Tuesday, February 26, 2008

Deconstructing the QQQQ

This is a continuation of yesterday's post on the XLF. Today we look at the Qs, my favorite trading vehicle, and some of the characteristics of that unique ETF. Below are the top ten components, which comprise almost 50% of the Qs asset base. As a daytrader of Qs options, I always maintain a separate live ticker watchlist of AAPL, RIMM, MSFT, INTC and EBAY. There are reasons why I don't look at the other components, but I'll discuss that reasoning in a later post. This unique thing about the Qs in this economic environment is that there is no exposure to the at risk financials and housing, and although stocks like PAYX clearly have financial links, their contribution to the Qs asset base is largely muted.

The current put/call ratio is higher than that of the XLF, suggesting the short term expectation for more downside. The open interest configuration displayed below indicates 1.4 puts for every call, a fairly substantial skew. The anomaly of 112,000 calls at 60 (current Ask = .01) is strange since the calls chain down to 53 are .01-.02. Maybe Adam can shed some light on this.

The interesting part comes with the short interest chart shown below. Since the Qs pay no dividend, a short position is free from that added liability. And since Qs options trade in $ 1 dollar strikes with typical .01 spreads (except when volatility steps up and then .02-.03 is not unusual), the ability to fade the Qs has few consequences relative to a long position. So why the decline in shorts relative to open put interest?

The last 3 charts were sourced through
http://www.schaeffersresearch.com/streetools/indicators/equity_oi_config.aspx , a free reference site that offers a multitude of indicators, tools and reference data.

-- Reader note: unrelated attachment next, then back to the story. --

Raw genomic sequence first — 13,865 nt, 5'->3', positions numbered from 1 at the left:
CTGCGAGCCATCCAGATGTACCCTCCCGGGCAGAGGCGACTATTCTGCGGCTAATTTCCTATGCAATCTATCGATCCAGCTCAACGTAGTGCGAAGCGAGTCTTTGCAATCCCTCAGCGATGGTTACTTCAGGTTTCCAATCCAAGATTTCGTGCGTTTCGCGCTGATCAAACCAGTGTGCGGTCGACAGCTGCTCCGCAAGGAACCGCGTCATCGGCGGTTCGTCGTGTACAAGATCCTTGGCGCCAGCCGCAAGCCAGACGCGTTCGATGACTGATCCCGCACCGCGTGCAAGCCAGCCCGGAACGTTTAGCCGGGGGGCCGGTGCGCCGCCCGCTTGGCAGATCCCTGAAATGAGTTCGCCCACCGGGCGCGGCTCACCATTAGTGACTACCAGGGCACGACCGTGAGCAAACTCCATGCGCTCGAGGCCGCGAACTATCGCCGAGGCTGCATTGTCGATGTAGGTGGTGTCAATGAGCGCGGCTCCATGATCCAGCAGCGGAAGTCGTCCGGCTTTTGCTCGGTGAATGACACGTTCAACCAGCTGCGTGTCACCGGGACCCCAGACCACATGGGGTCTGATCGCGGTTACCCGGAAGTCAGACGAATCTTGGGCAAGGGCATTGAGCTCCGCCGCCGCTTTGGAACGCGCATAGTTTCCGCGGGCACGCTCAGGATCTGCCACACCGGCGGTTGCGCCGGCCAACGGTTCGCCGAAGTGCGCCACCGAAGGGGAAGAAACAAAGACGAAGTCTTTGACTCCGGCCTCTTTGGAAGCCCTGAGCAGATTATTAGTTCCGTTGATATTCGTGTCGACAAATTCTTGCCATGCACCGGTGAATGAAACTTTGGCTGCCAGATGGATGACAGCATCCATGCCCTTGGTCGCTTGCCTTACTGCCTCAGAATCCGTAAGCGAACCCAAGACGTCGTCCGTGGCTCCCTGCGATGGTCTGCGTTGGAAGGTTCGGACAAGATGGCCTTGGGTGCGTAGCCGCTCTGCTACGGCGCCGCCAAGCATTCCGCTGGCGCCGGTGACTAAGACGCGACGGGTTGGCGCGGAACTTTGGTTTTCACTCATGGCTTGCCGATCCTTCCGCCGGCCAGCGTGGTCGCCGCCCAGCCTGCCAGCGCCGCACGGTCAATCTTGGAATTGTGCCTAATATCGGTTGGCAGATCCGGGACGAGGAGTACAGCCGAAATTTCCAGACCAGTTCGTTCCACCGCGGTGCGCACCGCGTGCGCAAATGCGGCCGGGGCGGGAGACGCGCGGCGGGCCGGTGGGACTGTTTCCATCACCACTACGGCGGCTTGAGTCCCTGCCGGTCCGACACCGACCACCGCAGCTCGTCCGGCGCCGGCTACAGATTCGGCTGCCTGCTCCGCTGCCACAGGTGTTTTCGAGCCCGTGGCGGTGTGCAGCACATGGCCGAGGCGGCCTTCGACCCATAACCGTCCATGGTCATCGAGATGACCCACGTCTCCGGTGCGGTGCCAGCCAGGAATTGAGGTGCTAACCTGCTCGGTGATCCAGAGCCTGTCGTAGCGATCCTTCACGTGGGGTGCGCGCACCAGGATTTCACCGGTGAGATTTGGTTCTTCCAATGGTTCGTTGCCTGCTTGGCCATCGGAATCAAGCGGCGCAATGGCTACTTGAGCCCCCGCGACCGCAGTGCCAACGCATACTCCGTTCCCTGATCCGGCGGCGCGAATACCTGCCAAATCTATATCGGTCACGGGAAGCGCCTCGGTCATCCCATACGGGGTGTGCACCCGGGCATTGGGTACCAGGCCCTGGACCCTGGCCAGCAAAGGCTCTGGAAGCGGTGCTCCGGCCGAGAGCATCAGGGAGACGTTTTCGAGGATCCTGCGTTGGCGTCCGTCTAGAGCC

I suspect the answer to the declining shorts question lies in the growth of the QID and the QLD, the X2 ProShares Ultra Short and X2 Ultra Long ETF spinoffs of the Qs. As can be seen from the charts below, QID volume has grown the past 17 months from nothing to a current daily average of 35M shares. Likewise with the QLD, other than the scale of it's growth has been more subdued. I suspect that the decline in Qs daily volume has been offset by the growth in QID and especially QLD volume as traders seek a better leverage. Spreads on the QID and QLD are typically .01 to .02 but when the market gets rolling, these things move like lightning and it's often trickey to get good limit order fills. I prefer to trade the Qs options, for a variety of reasons which I have noted many times on this blog. The Qs respond well to a variety of intraday technicals. . . they stick to the pivots like glue, and can be tracked reliably in 5, 8 or 10 minute bars with the MACD, RSI, CCI and the parabolic SAR..
They recently rolled out options on the QID and the QLD, although the QID option spreads are typicaly .15 -.30 and the spreads on the QLD options are .25-.50 (and are thinly traded) so I have absolutely no interest in them as a short term trader.

I'll add some additional statistical studies on the Qs, QID, QLD relationship in the coming days. Also see Saturday's weekly Qs update post for more background.


JZ said...

I learned a lot from the post. Also agree that option is a good vehicle. As a newbie of option, not sure what kind of option should choose; ATM, ITM or OTM? Near month? buy or call (long or short) option?

Hope you can share your thought?

bzbtrader said...

To answer your question with some level of intelligence would require all the hours that I dedicate to blogging for the next couple years. Choosing an underlying stock, index or ETF, selecting an option strike, either near or far, determining the timing for the purchase or sale of the option and whether the position is a spread or simple buy/sell. . .all those issues have to do with your particular strategy and risk tolerance. There are many, many great books available to educate you on these issues (such as Bittman's TRADING INDEX OPTIONS) and many fine blogs (such as https://adamsoptions.blogspot.com)(see his side panel on option terms and links to other option sites) to help you find your way and develop a trading plan. You do not need to invest $10,000 or $3000 for some hyped-up program or seminar that purports to teach how to trade options. Simply go to websites like ThinkorSwim or RedOption and read their educational sections, it's same info as in the seminars . . only free. Hope that helps and good luck in your quest.

JZ said...

Thanks a lot